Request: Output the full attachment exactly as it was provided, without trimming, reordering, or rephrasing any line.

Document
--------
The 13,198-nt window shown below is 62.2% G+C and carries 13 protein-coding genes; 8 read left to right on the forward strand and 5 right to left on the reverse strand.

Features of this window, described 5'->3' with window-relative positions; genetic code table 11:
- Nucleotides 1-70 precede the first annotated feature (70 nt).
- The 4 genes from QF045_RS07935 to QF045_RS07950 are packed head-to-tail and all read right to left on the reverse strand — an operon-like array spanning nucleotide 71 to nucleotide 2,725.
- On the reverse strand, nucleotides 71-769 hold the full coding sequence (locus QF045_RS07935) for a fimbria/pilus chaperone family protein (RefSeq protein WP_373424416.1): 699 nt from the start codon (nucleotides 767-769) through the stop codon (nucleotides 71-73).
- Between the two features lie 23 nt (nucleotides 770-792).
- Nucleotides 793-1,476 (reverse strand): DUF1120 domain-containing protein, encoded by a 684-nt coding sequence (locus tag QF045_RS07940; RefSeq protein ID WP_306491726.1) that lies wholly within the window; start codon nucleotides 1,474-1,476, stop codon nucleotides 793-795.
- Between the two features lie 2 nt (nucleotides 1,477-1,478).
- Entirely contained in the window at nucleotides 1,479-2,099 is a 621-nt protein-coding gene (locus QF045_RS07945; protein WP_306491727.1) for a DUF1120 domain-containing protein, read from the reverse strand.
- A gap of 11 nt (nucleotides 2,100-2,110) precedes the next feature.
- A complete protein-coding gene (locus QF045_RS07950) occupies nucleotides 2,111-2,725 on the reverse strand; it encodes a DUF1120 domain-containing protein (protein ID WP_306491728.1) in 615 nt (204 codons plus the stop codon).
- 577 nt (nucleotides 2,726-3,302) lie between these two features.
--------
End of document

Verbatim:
The 13,198-nt window shown below is 62.2% G+C and carries 13 protein-coding genes; 8 read left to right on the forward strand and 5 right to left on the reverse strand.

Features of this window, described 5'->3' with window-relative positions; genetic code table 11:
- Nucleotides 1-70 precede the first annotated feature (70 nt).
- The 4 genes from QF045_RS07935 to QF045_RS07950 are packed head-to-tail and all read right to left on the reverse strand — an operon-like array spanning nucleotide 71 to nucleotide 2,725.
- On the reverse strand, nucleotides 71-769 hold the full coding sequence (locus QF045_RS07935) for a fimbria/pilus chaperone family protein (RefSeq protein WP_373424416.1): 699 nt from the start codon (nucleotides 767-769) through the stop codon (nucleotides 71-73).
- Between the two features lie 23 nt (nucleotides 770-792).
- Nucleotides 793-1,476 (reverse strand): DUF1120 domain-containing protein, encoded by a 684-nt coding sequence (locus tag QF045_RS07940; RefSeq protein ID WP_306491726.1) that lies wholly within the window; start codon nucleotides 1,474-1,476, stop codon nucleotides 793-795.
- Between the two features lie 2 nt (nucleotides 1,477-1,478).
- Entirely contained in the window at nucleotides 1,479-2,099 is a 621-nt protein-coding gene (locus QF045_RS07945; protein WP_306491727.1) for a DUF1120 domain-containing protein, read from the reverse strand.
- A gap of 11 nt (nucleotides 2,100-2,110) precedes the next feature.
- A complete protein-coding gene (locus QF045_RS07950) occupies nucleotides 2,111-2,725 on the reverse strand; it encodes a DUF1120 domain-containing protein (protein ID WP_306491728.1) in 615 nt (204 codons plus the stop codon).
- 577 nt (nucleotides 2,726-3,302) lie between these two features.